February 22, 2010
Large Hadron Collider Ramped Up For Big Bang Quest
Scientists are preparing for a new crusade in the exploration of the secrets of the universe, when in the days ahead, they will restart the world's most powerful atom-smasher, the European Organization for Nuclear Research (CERN) said on Sunday.
The Large Hadron Collider (LHC), a 5.6 billion dollar project, was shut down in December to ready it for upcoming collisions at unprecedented levels of energy. It was run for a few weeks after being repaired from a 14 month breakdown.
The LHC, a 16.8 mile tunnel running along the Franco-Swiss border near Geneva, will be used to collide millions of particles in an attempt to understand the origins of the universe by recreating the conditions that occurred just after the Big Bang.
CERN spokesman James Gillies told AFP that researchers should be "getting beams back in the LHC between Monday and Wednesday, with the first high energy collisions -- coming two to four weeks later." This is part of the scheduled process when the LHC was switched off in December, Gillies added.
In the few short weeks before the scheduled shutdown, the collider achieved over a million particle collisions and accelerated proton beams that reached never-before seen energy levels. A world record energy level of 2.36 teraelectronvolts (TeV) was reached, according to CERN. However, the scientists want to achieve 7.0 TeV.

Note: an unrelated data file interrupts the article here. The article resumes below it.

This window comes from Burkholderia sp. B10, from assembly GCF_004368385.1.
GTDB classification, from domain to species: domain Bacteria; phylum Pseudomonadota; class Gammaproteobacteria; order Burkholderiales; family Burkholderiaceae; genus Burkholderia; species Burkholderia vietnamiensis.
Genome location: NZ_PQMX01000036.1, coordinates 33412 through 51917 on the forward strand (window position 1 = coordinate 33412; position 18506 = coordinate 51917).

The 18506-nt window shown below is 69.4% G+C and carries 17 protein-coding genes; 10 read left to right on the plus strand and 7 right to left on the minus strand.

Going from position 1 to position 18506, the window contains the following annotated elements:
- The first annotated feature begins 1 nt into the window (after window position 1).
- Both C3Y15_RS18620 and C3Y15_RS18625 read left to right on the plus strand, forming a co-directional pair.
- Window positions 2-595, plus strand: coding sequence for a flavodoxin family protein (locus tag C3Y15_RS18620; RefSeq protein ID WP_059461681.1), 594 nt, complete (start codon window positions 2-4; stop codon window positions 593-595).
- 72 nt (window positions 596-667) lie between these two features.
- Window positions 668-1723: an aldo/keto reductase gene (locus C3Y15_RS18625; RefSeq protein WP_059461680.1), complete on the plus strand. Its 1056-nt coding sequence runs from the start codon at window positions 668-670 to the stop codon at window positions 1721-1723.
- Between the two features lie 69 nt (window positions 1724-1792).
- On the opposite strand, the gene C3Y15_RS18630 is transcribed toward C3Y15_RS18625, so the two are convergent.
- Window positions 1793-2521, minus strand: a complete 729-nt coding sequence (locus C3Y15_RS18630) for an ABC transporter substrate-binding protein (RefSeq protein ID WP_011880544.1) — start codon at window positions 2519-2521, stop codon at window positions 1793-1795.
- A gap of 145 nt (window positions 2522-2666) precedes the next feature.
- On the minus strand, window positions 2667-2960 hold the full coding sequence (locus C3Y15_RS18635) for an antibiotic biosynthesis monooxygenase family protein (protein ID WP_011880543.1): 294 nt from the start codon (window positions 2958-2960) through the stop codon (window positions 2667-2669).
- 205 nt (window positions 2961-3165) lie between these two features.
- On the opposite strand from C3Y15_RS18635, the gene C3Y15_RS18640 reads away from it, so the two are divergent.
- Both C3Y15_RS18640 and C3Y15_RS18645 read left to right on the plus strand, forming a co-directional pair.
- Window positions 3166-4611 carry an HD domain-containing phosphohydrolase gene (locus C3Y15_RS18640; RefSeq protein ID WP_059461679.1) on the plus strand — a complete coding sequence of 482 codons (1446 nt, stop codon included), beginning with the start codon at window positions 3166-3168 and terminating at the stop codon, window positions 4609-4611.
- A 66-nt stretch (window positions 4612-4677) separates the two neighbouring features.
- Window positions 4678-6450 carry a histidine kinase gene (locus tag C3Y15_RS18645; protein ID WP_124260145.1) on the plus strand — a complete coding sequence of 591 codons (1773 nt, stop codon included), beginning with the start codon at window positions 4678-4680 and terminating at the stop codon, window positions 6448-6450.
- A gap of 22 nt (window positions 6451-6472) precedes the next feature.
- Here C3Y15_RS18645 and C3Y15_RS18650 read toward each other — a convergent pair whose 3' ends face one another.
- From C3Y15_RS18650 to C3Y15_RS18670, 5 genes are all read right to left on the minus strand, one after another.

If achieved, the unfathomable energy levels will simulate the conditions that existed around the time when the Big Bang occurred. They are hoping to keep the collider running at those levels for 18 to 24 months, before its next scheduled technical shutdown in late 2011. Eventually, scientists want to reach 14 TeV -- the LHC's design limit.
Before the LHC experiment, the maximum energy level achieved was 0.98 TeV. In comparison, one TeV is the equivalent of the energy motion achieved by a flying mosquito.
During the shutdown of the LHC, workers strengthened the accelerator to handle the higher electrical currents that are necessary to achieve the enormous energy levels. Upgrades to the cryogenic cooling system were also implemented.
The LHC aims to resolve physics problems including dark matter and dark energy. Scientists are ultimately looking for a theoretical component called the Higgs Boson, or the "God Particle". It is believed that the component will explain how particles acquire mass.
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